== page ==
As the conflict in Iraq rages, this article looks into three companies with significant oil producing and exploration stake in Iraq (including Kurdistan). My opinion is to watch closely watch the developments in Iraq before exposure to these stocks. Escalation in tensions can depress the valuations further and provide a good long-term entry point.
Total SA (TOT) holds an 18.75% stake in the consortium that was awarded the development and production contract for the Halfaya field in Missan province of Iraq. The project came on stream in June 2012 with a capacity of 100,000 barrels per day.
Further phases are expected to raise output to 200,000 barrels per day in the second half of 2014, and a plateau production of 535,000 barrels per day in 2017. Therefore, the oil rich asset and the developments around it need to be closely watched.
Also, in early 2013, Total acquired an 80% stake and became operator of the Baranan exploration block in the Kurdistan region of Iraq. With 2D seismic survey completed, the first exploration well is expected to be drilled towards the end of this year. It remains to be seen if the Iraq crisis spills over to the Kurdistan region.
Further to this, Total also has held 35% stake in the Safen and Harir exploration blocks and a 20% stake in the Taza Block During 2013, four exploration wells were drilled and resulted in two discoveries located in the Taza and Harir Blocks.
The drilling of five new wells is planned for 2014 on three of these four blocks. In early 2014, Total increased its stake in the Safen Block to 80% and became the operator.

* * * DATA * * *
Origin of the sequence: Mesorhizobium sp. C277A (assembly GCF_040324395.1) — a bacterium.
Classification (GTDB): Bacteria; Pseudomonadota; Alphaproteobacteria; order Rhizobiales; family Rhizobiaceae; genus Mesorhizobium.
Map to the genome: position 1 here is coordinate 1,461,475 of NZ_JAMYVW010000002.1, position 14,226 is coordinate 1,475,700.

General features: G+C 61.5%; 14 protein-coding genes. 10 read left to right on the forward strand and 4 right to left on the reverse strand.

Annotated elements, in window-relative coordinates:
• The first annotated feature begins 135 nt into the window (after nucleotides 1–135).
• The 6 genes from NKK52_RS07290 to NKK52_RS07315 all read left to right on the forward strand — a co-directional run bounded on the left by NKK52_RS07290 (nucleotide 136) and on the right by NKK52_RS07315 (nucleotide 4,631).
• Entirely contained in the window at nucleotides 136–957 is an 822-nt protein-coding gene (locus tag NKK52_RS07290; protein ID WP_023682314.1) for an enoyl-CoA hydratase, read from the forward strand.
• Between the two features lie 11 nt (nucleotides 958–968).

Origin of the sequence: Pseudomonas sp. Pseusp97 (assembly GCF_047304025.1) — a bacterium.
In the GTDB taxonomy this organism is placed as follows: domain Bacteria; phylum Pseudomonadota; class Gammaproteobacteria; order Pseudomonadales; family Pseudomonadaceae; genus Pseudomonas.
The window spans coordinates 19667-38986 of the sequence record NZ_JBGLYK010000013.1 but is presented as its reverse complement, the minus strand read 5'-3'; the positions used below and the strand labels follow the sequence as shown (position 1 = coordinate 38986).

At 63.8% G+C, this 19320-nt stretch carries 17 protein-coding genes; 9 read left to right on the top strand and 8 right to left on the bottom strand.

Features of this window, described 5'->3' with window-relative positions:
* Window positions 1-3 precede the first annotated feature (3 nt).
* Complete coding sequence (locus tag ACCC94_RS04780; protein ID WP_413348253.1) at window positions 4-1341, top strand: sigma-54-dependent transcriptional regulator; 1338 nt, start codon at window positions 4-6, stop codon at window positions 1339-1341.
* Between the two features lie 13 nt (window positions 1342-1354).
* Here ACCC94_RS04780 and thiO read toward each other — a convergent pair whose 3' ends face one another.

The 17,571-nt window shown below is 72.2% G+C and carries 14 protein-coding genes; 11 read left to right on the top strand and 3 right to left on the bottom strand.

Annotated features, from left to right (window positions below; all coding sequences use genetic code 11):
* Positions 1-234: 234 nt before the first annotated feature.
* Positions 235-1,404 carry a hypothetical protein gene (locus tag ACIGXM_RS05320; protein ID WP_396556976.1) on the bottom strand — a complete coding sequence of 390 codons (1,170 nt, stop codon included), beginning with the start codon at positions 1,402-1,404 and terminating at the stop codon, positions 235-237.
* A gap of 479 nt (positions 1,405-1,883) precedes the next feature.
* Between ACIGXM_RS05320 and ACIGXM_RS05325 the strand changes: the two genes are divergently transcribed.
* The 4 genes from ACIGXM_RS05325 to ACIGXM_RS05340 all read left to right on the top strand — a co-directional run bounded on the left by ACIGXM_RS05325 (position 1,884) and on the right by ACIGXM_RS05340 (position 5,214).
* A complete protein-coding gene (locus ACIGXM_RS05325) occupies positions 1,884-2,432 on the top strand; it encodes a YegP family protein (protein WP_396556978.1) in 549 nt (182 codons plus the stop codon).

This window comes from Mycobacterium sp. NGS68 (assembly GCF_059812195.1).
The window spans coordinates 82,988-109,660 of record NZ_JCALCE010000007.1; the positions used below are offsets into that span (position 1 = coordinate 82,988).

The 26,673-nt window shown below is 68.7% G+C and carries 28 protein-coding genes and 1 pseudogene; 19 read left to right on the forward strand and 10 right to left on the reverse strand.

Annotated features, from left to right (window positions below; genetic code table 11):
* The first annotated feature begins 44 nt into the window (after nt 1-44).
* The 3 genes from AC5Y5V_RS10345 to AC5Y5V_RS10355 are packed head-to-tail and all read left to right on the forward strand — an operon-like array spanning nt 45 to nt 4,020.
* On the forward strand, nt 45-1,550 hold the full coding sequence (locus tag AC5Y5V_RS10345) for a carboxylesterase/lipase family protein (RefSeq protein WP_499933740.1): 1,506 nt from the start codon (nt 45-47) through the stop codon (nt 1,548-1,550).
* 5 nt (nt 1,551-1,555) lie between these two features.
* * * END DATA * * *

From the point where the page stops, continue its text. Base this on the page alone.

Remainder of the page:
Therefore, Total does has significant operations in Iraq and the company has projects at critical junctures. The stock reaction needs to be watched closely on any tension escalation, before considering exposure to the company.
Chevron (CVX) bought two blocks in the Kurdistan region in June 2012. Chevron acquired Reliance Exploration & Production 80% interest and operatorship of the production sharing contracts (PSCs) covering the Rovi and Sarta blocks. The blocks are located north of Erbil and cover a combined area of approximately 490 square miles (1,124 square kilometers).
For Chevron, the problems started with the deal as Iraq blacklisted the company for directly engaging with the semi-autonomous government in Kurdistan. While that is lesser of an issue now, the key point is the continuity of operations in the region.
Also, Chevron does not have a significant presence in Iraq as compared to Total, but any disruption in operations can impact the stock.
DNO International (DTNOF) is a Middle East and North Africa focused oil and gas entity and is at the biggest risk in my opinion.
The Company holds stakes in oil and gas blocks in various stages of exploration, development and production both onshore and offshore in the Kurdistan region of Iraq. What differentiates DNO International from the two companies discussed is the company’s overwhelming presence in the Kurdistan region of Iraq.
I have a bullish opinion on the company’s assets and its long-term prospects. However, the escalating crisis needs to be closely watched before investors consider any exposure to the stock. The company is operating in one of the largest finds in Kurdistan and attractive valuations can be a good entry point after the crisis comes to an end.
Similar to DNO International, another company with significant exposure to Iraq is Genel Energy (GEGYF) and the company also has some rich assets in the Kurdistan region of Iraq. However, investors need to watch from the sidelines before buying into the stock. The Kurdistan region remains insulated from the crisis, but a spill over can’t be ruled out.
On a concluding note, the stocks discussed are strong long-term investments. However, caution needs to be exercised in the near-term as the crisis rages in Iraq. In particular, Total, DNO International and Genel Energy need to be closely watched in terms of the impact from the crisis. These stocks become attractive investment options whenever the crisis abates.